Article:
Magazine Article | November 28, 2014

Versartis: Extending Action & Going It Alone

Source: Life Science Leader
wayne koberstein

By Wayne Koberstein, Executive Editor, Life Science Leader magazine
Follow Me On Twitter @WayneKoberstein

Jeff Cleland, CEO of Versartis, got into the biopharma industry early. Cleland grew up in the San Francisco Bay Area, and his parents bought him his first biotech-company stock when he was still in high school in the early 1980s.

The stock was Genentech’s, right after its first IPO. He caught the typical triple-whammy bio-industry fever — characterized by scientific wonderment, humanitarian motivation, and career attraction. He first earned a degree in chemical engineering, which was, he says, “an intermediate step, doing more of the process side of the biotech, not the hardcore molecular biology.” After a short time interning at Genentech, he went back to school at MIT and earned his Ph.D. in 1991, then returned to a job at Genentech.

It was a different time in biotech back then. It was back in the days when they had food fights in the Building One cafeteria and [CEO] Bob Swanson would run around in a hoola skirt to get people to go to a Hawaiian Ho Ho. It was a lot of fun.”

At the same time, Genentech was also “a great place to be creative and collaborative with all different levels and different departments and at the same time, still advance really important products. The scientific rigor and the process I learned at Genentech was even more advanced than what I learned in grad school at MIT.”

Cleland went on at Genentech to help launch Herceptin and Nutropin Depot, among others. Even before Roche’s second, majority acquisition of Genentech in 2009, however, the company had become too large and bureaucratic for Cleland’s taste, and he launched himself into the entrepreneurial space to work in several smaller companies before applying everything he learned to founding Versartis in 2009. His most important lesson at Genentech?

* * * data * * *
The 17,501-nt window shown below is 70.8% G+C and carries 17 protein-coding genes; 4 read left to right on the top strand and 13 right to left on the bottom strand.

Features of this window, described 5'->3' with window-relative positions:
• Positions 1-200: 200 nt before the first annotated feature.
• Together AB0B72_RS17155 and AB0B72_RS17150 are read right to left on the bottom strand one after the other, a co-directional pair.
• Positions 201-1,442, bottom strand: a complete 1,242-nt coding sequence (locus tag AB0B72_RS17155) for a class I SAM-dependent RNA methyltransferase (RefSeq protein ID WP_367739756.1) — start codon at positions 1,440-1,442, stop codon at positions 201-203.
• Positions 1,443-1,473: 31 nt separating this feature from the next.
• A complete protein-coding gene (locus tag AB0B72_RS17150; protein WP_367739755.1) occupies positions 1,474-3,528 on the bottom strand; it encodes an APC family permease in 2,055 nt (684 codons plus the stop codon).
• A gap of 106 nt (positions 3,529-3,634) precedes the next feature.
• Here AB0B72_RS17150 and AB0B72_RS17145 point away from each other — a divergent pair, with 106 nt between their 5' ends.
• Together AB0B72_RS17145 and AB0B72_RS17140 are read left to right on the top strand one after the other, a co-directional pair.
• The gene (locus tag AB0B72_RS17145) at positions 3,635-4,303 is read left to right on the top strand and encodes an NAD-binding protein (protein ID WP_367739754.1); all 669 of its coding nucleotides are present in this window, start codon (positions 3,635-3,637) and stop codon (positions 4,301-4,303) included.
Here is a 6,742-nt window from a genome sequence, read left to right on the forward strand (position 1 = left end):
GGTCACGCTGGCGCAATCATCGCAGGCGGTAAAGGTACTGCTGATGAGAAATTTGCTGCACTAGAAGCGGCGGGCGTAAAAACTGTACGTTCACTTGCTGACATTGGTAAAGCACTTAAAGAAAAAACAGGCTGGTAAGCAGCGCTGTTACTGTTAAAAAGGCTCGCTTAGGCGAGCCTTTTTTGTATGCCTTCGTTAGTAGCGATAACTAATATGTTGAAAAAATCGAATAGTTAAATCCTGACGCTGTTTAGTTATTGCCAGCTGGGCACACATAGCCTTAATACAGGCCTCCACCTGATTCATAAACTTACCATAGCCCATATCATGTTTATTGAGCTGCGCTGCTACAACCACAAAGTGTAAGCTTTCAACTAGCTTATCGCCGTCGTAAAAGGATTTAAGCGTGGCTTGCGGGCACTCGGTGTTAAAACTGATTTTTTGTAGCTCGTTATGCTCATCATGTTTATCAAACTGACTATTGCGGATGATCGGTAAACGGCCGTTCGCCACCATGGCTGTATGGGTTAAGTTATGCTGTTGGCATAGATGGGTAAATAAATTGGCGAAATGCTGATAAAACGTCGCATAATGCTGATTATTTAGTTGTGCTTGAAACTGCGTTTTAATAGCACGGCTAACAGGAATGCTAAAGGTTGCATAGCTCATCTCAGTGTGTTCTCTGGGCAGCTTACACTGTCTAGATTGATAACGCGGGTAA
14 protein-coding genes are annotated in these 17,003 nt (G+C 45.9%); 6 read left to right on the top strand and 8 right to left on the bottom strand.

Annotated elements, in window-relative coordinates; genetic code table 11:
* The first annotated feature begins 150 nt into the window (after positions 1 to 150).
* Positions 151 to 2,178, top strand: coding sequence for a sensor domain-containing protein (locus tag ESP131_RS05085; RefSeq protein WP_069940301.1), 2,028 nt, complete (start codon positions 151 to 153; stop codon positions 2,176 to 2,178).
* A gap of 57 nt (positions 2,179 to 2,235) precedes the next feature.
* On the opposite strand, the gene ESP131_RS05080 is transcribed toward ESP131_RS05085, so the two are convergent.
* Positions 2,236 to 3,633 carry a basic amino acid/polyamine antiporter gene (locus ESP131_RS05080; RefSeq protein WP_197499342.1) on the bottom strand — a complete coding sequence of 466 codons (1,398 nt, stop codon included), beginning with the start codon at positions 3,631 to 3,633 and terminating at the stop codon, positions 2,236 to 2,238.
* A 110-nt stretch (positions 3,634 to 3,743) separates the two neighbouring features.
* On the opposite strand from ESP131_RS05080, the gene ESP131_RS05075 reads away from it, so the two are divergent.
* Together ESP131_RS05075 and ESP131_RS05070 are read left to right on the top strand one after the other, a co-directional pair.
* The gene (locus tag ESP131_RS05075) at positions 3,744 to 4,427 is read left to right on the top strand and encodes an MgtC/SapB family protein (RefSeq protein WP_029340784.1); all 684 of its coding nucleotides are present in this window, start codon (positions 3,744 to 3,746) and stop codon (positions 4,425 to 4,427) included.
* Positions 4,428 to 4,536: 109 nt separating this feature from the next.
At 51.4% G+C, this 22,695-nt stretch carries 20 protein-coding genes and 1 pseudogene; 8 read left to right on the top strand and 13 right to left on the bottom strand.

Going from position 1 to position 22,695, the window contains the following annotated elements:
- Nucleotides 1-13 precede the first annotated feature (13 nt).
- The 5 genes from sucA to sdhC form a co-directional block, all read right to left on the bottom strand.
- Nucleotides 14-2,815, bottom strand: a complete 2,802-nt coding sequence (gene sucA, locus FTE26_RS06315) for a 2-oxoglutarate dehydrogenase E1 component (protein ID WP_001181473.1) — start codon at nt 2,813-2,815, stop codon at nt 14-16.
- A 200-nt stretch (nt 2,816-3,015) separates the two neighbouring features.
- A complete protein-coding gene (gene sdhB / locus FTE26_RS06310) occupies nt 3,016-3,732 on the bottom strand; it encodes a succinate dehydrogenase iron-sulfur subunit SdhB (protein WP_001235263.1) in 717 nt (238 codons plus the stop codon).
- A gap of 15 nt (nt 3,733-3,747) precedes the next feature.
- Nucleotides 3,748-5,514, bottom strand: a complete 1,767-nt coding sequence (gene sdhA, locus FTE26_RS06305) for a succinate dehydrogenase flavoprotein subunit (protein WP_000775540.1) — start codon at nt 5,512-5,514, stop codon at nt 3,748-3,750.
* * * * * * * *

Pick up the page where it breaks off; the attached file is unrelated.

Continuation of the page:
“I had mentors like Andy Jones, a staff scientist who had been there from the beginning, and he taught me to do the ‘killer experiment’ early in the evaluation of a new drug candidate. Too much time and money is often wasted in later development because companies don’t do the killer experiment for an early go/no-go decision.” The killer experiment figures prominently in the story of how Versartis came into its present form.

Versartis is developing a “long-acting” form of recombinant human growth hormone (rhGH) for growth hormone deficiency (GHD), using the XTEN technology developed by Amunix. XTEN is essentially a type of molecular scaffold that Cleland says has enormous flexibility compared to older drug-carrying molecules. The founding concept for Versartis was to find and fill the first, most appropriate need for an XTEN-based therapeutic. Ultimately, the company selected rhGH, which patients must now inject daily; the Versartis product, coded for development as VRS-317, is for a single semi-monthly or monthly injection.